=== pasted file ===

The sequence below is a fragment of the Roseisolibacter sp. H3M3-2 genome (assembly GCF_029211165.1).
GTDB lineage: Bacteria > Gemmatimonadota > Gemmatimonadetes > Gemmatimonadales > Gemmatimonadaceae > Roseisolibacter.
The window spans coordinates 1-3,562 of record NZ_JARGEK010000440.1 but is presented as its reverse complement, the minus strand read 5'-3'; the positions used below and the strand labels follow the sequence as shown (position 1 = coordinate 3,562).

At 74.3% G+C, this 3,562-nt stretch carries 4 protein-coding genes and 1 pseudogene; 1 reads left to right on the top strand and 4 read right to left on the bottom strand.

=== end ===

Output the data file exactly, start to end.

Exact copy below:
The sequence below is a fragment of the Roseisolibacter sp. H3M3-2 genome (assembly GCF_029211165.1).
GTDB lineage: Bacteria > Gemmatimonadota > Gemmatimonadetes > Gemmatimonadales > Gemmatimonadaceae > Roseisolibacter.
The window spans coordinates 1-3,562 of record NZ_JARGEK010000440.1 but is presented as its reverse complement, the minus strand read 5'-3'; the positions used below and the strand labels follow the sequence as shown (position 1 = coordinate 3,562).

At 74.3% G+C, this 3,562-nt stretch carries 4 protein-coding genes and 1 pseudogene; 1 reads left to right on the top strand and 4 read right to left on the bottom strand.